Correlated activity of neurons that encoded information during wake predicts their firing together during subsequent sleep in rodents (Wilson & McNaughton, 1994). This replay of neural representations during sleep occurs in the same sequence as during wakefulness and is coordinated between the hippocampus and the neocortex (Ji & Wilson, 2007; Skaggs & McNaughton, 1996). In humans, a causal role for these reactivations has been shown for declarative and skill memory (Antony, Gobel, O'Hare, Reber, & Paller, 2012; Rudoy, Voss, Westerberg, & Paller, 2009; Rasch, Buchel, Gais, & Born, 2007). During SWS, hippocampal reactivations lead striatal reactivations of place-reward information in rats, consistent with the view that striatal dopaminergic activation contributes to the consolidation of reward-related memory traces during sleep (Lansink, Goltstein, Lankelma, McNaughton, & Pennartz, 2009; Lansink et al., 2008).

Dopamine is a major neuromodulator and has been put forward as the main neurotransmitter mediating the preferential encoding of highly rewarding stimuli (Schultz, 2007; Wise, 2004; Wise & Rompre, 1989) by influencing plasticity in the hippocampus (e.g., Edelmann & Lessmann, 2013; Zhang, Lau, & Bi, 2009; Manahan-Vaughan & Kulla, 2003) and extrahippocampal reward-related structures like the ventral tegemental area (VTA) and the nucleus accumbens (NAcc; e.g., Schotanus & Chergui, 2008; Goto & Grace, 2005; Thomas, Malenka, & Bonci, 2000). These processes do not exclusively depend on immediate reward but are likewise triggered by the anticipation of reward in the future (Shohamy & Adcock, 2010). The preferential retention of high-reward items in anticipated reward paradigms such as the motivated learning (ML) task has been shown to rely on activity in the NAcc and VTA and the connectivity of these regions to the hippocampus during encoding (Adcock, Thangavel, Whitfield-Gabrieli, Knutson, & Gabrieli, 2006). Two major groups of dopamine receptor subtypes, the D1-like (D1/5) and D2-like receptors (D2/3/4), have been identified (Missale, Nash, Robinson, Jaber, & Caron, 1998). In the hippocampus, postsynaptic D1 and D2 receptors are most highly expressed, which corresponds to their agonists' ability to influence plasticity (Edelmann & Lessmann, 2013; Manahan-Vaughan & Kulla, 2003) and plasticity at hippocampal and prefrontal inputs to the NAcc is likewise modulated by D1 and D2 receptors (Goto & Grace, 2005), whereas D3 receptors have been shown to act as autoreceptors blunting reward signals (Sokoloff et al., 2006).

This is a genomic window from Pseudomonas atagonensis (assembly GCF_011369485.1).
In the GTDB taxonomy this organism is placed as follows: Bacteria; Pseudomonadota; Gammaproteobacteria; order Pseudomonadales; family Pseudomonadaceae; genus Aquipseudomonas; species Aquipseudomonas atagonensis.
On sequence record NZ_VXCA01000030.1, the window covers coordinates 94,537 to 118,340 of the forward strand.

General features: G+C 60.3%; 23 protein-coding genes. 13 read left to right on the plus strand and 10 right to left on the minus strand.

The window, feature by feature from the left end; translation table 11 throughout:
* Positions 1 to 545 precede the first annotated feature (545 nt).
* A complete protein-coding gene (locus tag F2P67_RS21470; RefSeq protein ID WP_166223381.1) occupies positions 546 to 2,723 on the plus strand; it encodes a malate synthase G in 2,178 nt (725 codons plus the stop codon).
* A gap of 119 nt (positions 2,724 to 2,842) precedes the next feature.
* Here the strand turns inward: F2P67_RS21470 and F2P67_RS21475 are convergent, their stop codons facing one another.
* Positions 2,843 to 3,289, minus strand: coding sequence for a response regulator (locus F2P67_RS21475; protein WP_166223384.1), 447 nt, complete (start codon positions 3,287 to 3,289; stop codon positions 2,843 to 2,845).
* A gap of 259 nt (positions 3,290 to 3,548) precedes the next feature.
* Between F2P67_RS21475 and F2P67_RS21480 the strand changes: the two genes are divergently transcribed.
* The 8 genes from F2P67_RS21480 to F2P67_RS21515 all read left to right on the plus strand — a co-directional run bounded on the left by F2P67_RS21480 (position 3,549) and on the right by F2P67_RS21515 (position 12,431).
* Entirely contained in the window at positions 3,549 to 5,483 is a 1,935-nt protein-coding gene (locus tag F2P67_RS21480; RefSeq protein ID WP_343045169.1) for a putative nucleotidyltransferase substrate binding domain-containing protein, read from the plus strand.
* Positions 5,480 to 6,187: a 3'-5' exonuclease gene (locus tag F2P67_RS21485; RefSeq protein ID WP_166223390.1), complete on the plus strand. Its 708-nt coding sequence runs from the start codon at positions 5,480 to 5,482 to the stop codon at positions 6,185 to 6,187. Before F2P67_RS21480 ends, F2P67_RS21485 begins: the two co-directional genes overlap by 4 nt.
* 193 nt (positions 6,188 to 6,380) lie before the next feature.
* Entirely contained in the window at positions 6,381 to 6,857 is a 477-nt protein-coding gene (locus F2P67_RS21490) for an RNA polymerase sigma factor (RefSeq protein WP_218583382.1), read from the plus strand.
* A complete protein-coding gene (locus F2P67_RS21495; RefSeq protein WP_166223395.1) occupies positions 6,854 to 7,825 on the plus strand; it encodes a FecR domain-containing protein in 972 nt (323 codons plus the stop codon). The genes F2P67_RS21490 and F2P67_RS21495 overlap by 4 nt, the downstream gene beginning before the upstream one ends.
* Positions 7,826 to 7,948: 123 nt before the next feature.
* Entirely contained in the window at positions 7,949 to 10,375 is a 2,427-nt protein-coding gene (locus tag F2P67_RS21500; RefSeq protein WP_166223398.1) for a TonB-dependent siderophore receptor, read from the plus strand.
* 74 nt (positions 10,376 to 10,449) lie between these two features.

Pramipexole is an agonist of the D2-like dopamine receptors, that is, the D2 and D3 dopamine receptors (Antonini & Calandrella, 2011). It is widely used in the treatment of Parkinson's disease (Jankovic & Poewe, 2012) and of restless legs syndrome (Buchfuhrer, 2012), which are both related to pathological changes of midbrain dopaminergic neurons projecting to the BG (Connor et al., 2009; Dauer & Przedborski, 2003). Pramipexole has been shown to have reinforcing properties in conditioned place preference and self-administration paradigms in rodents (Engeln et al., 2012; Riddle, Rokosik, & Napier, 2012). Here, we administered the drug to increase dopaminergic activity during the sleep-associated consolidation of memories (pictures) associated with high or low reward. We expected that beyond generally enhancing consolidation of memories during sleep, the D2-like receptor agonist would nullify preferential consolidation of memories associated with high reward, inasmuch as reward circuitry would be equally active during reactivation of low reward memories.

METHODS